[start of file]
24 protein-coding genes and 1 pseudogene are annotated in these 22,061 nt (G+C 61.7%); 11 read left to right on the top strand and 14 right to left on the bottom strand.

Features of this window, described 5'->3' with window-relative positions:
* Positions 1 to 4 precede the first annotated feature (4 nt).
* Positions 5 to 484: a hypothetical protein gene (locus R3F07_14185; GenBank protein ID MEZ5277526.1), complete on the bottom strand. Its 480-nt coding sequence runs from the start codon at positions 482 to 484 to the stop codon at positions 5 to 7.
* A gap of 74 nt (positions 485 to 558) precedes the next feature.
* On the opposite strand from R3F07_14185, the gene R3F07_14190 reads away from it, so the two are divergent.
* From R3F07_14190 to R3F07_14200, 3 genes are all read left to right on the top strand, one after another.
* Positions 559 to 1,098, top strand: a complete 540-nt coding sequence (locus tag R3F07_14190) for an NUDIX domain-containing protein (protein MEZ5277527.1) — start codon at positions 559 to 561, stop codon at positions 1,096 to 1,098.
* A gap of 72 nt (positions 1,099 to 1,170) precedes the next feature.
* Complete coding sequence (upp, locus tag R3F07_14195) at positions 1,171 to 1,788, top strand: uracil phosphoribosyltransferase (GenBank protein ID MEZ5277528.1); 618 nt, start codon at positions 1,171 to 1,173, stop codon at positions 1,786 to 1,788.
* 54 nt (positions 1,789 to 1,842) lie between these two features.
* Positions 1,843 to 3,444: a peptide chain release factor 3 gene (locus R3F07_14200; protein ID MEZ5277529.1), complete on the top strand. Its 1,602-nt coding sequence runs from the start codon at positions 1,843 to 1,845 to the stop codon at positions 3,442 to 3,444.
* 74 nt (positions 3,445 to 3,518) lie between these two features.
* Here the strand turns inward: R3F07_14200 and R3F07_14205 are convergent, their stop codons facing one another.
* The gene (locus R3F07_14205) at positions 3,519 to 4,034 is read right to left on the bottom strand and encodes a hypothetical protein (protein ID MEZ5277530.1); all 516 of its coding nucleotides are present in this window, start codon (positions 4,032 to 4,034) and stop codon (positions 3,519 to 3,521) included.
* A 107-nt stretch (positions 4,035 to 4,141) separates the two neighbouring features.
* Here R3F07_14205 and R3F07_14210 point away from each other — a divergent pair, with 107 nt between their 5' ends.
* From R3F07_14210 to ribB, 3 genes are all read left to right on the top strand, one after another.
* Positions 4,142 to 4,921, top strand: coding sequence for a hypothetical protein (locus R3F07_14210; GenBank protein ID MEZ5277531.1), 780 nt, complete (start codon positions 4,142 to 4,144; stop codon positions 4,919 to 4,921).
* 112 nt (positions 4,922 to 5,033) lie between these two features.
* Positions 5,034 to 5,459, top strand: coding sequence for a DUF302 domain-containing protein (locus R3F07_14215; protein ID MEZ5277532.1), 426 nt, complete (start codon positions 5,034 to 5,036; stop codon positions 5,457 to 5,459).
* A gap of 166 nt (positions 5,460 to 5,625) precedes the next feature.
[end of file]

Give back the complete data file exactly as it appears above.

24 protein-coding genes and 1 pseudogene are annotated in these 22,061 nt (G+C 61.7%); 11 read left to right on the top strand and 14 right to left on the bottom strand.

Features of this window, described 5'->3' with window-relative positions:
* Positions 1 to 4 precede the first annotated feature (4 nt).
* Positions 5 to 484: a hypothetical protein gene (locus R3F07_14185; GenBank protein ID MEZ5277526.1), complete on the bottom strand. Its 480-nt coding sequence runs from the start codon at positions 482 to 484 to the stop codon at positions 5 to 7.
* A gap of 74 nt (positions 485 to 558) precedes the next feature.
* On the opposite strand from R3F07_14185, the gene R3F07_14190 reads away from it, so the two are divergent.
* From R3F07_14190 to R3F07_14200, 3 genes are all read left to right on the top strand, one after another.
* Positions 559 to 1,098, top strand: a complete 540-nt coding sequence (locus tag R3F07_14190) for an NUDIX domain-containing protein (protein MEZ5277527.1) — start codon at positions 559 to 561, stop codon at positions 1,096 to 1,098.
* A gap of 72 nt (positions 1,099 to 1,170) precedes the next feature.
* Complete coding sequence (upp, locus tag R3F07_14195) at positions 1,171 to 1,788, top strand: uracil phosphoribosyltransferase (GenBank protein ID MEZ5277528.1); 618 nt, start codon at positions 1,171 to 1,173, stop codon at positions 1,786 to 1,788.
* 54 nt (positions 1,789 to 1,842) lie between these two features.
* Positions 1,843 to 3,444: a peptide chain release factor 3 gene (locus R3F07_14200; protein ID MEZ5277529.1), complete on the top strand. Its 1,602-nt coding sequence runs from the start codon at positions 1,843 to 1,845 to the stop codon at positions 3,442 to 3,444.
* 74 nt (positions 3,445 to 3,518) lie between these two features.
* Here the strand turns inward: R3F07_14200 and R3F07_14205 are convergent, their stop codons facing one another.
* The gene (locus R3F07_14205) at positions 3,519 to 4,034 is read right to left on the bottom strand and encodes a hypothetical protein (protein ID MEZ5277530.1); all 516 of its coding nucleotides are present in this window, start codon (positions 4,032 to 4,034) and stop codon (positions 3,519 to 3,521) included.
* A 107-nt stretch (positions 4,035 to 4,141) separates the two neighbouring features.
* Here R3F07_14205 and R3F07_14210 point away from each other — a divergent pair, with 107 nt between their 5' ends.
* From R3F07_14210 to ribB, 3 genes are all read left to right on the top strand, one after another.
* Positions 4,142 to 4,921, top strand: coding sequence for a hypothetical protein (locus R3F07_14210; GenBank protein ID MEZ5277531.1), 780 nt, complete (start codon positions 4,142 to 4,144; stop codon positions 4,919 to 4,921).
* 112 nt (positions 4,922 to 5,033) lie between these two features.
* Positions 5,034 to 5,459, top strand: coding sequence for a DUF302 domain-containing protein (locus R3F07_14215; protein ID MEZ5277532.1), 426 nt, complete (start codon positions 5,034 to 5,036; stop codon positions 5,457 to 5,459).
* A gap of 166 nt (positions 5,460 to 5,625) precedes the next feature.